On Wed, Jun 23, 2021 at 11:40 AM Steven D'Aprano email@example.com wrote:
On Tue, Jun 22, 2021 at 10:25:33PM +1000, Chris Angelico wrote:
If its a problem for getattr, it is a problem for dot syntax, because they are essentially the same thing.
Ahh but that is precisely the problem.
Is it? Don't be shy. Tell us what the problem is and why its a problem.
That's exactly what the rest of the post is about.
How is getattr defined?
The same as it is defined now, except with some minor tweaks to support extension methods.
Do those tweaks include reaching back into the module that called it? How magical will it be?
I thought you agreed that we didn't need to discuss implementation until we had decided on the desired semantics?
Let's just say it will be a well-defined, totally non-magical implementation (like everything else in Python) that manages to be equally efficient as regular attribute access. A high bar to set. Implementation issues may require us to dial that back a bit, or might even rule out the concept altogether, but let's start off by assuming the best and decide on the semantics first.
Semantics are *exactly* what I'm talking about.
This means that the getattr() function, being a perfectly straight-forward function, is not going to see any extension methods.
Does getattr see slots (both C-level and Python)? Yes. Does it see attributes in instance and class dicts? Yes. Does it see dynamic attributes that use `__getattr__`? Yes. Does it understand the descriptor protocol? Yes.
It does everything else dot notation does. Why wouldn't it see extension methods? (Apart from spite.)
The getattr builtin is just a public interface to whatever internal function or functions the interpreter uses to look up attributes.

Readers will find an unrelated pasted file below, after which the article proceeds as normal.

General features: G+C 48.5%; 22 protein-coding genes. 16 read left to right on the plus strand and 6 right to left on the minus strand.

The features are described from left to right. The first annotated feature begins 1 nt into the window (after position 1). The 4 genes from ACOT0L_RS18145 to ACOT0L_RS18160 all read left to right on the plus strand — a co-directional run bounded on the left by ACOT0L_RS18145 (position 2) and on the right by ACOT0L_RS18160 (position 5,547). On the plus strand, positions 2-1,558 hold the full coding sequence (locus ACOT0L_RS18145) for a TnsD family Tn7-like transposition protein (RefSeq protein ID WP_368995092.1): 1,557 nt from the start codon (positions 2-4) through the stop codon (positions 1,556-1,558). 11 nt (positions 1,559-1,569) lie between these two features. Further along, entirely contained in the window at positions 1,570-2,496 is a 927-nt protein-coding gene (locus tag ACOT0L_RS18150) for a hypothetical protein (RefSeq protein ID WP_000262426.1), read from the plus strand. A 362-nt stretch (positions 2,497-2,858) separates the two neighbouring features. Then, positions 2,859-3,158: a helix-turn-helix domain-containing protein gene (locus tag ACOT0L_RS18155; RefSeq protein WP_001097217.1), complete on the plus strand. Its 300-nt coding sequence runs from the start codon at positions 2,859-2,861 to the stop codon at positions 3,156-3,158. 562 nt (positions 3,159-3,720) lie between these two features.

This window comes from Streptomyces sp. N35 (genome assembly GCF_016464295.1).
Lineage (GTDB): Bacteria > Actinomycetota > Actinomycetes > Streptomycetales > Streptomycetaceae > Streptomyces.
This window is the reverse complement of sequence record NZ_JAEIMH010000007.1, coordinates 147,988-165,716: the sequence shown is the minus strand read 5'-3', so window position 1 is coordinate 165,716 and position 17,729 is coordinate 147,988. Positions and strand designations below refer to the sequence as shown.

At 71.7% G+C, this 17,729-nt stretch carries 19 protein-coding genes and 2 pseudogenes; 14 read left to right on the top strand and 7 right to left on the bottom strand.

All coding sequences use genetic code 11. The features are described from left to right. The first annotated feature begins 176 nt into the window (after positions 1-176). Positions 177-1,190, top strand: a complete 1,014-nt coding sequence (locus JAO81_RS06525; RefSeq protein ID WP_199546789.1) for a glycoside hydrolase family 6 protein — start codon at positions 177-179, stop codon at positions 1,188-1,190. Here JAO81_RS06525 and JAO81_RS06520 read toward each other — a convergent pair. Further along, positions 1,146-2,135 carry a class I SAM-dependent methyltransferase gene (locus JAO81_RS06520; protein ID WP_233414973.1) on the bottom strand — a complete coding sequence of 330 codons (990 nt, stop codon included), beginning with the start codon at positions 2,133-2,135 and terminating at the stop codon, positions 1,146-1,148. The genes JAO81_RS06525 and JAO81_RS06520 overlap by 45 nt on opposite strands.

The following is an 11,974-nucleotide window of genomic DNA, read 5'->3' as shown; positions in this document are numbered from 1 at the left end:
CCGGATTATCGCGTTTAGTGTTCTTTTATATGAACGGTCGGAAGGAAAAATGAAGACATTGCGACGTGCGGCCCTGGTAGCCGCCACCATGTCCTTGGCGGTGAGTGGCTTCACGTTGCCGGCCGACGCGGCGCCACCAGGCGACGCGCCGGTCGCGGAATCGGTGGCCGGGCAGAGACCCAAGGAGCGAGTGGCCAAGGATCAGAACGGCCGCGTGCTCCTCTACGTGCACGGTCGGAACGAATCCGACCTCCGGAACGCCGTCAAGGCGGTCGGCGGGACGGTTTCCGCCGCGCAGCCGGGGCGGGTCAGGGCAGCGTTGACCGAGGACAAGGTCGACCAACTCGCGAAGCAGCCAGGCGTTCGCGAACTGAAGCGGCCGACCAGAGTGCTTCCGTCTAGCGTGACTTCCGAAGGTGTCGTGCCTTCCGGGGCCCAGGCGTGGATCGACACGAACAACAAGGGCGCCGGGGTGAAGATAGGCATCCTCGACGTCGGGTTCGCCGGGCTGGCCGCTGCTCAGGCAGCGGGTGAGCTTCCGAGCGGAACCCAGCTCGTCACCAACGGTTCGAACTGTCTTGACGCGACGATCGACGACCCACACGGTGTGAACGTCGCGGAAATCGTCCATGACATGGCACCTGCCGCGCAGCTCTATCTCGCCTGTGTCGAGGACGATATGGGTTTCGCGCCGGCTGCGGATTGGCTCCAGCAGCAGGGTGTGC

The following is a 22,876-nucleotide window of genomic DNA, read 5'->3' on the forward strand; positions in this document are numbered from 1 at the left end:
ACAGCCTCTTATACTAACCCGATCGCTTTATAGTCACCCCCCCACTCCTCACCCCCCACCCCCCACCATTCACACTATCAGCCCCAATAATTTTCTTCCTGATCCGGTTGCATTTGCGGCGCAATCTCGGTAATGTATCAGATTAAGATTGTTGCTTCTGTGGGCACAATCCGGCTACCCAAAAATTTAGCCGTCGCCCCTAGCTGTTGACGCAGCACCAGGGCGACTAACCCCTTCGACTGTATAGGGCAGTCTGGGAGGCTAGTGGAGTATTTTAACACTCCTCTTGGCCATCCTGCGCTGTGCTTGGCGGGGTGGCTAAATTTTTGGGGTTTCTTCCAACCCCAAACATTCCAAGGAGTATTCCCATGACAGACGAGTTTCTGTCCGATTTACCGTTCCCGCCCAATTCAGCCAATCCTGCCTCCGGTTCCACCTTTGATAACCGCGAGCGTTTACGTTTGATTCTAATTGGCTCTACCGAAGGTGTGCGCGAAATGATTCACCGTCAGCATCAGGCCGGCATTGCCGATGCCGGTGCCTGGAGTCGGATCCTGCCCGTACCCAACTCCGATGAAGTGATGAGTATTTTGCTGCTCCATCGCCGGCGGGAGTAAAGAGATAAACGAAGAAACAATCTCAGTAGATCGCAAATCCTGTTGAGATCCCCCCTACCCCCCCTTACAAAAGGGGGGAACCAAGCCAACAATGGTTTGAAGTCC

Okay. Lemme give it to you *even more clearly* since the previous example didn't satisfy.
@extend(list) def in_order(self): return sorted(self)
def frob(stuff): return stuff.in_order()
from file1 import frob thing = [1, 5, 2] frob(thing) # == [1, 2, 5] def otherfrob(stuff): return stuff.in_order() otherfrob(thing) # AttributeError
Am I correct so far? The function imported from file1 has the extension method, the code in file2 does not. That's the entire point here, right?
Okay. Now, what if getattr is brought into the mix?
# file3.py @extend(list) def in_order(self): return sorted(self)
def fetch1(stuff, attr): if attr == "in_order": return stuff.in_order if attr == "unordered": return stuff.unordered return getattr(stuff, attr)
def fetch2(stuff, attr): return getattr(stuff, attr)
# file4.py from file3 import fetch1, fetch2 import random
@extend(list) def unordered(self): return random.shuffle(self[:])
def fetch3(stuff, attr): if attr == "in_order": return stuff.in_order if attr == "unordered": return stuff.unordered return getattr(stuff, attr)
def fetch4(stuff, attr): return getattr(stuff, attr)
thing = [1, 5, 2] fetch1(thing, "in_order")() fetch2(thing, "in_order")() fetch3(thing, "in_order")() fetch4(thing, "in_order")() fetch1(thing, "unordered")() fetch2(thing, "unordered")() fetch3(thing, "unordered")() fetch4(thing, "unordered")()
Okay. *NOW* which ones raise AttributeError, and which ones give the extension method? What exactly are the semantics of getattr? Is it a magical function that can reach back into the module that called it, or is it actually a function of its own? And if getattr is supposed to reach back into the other module, why shouldn't other functions be able to?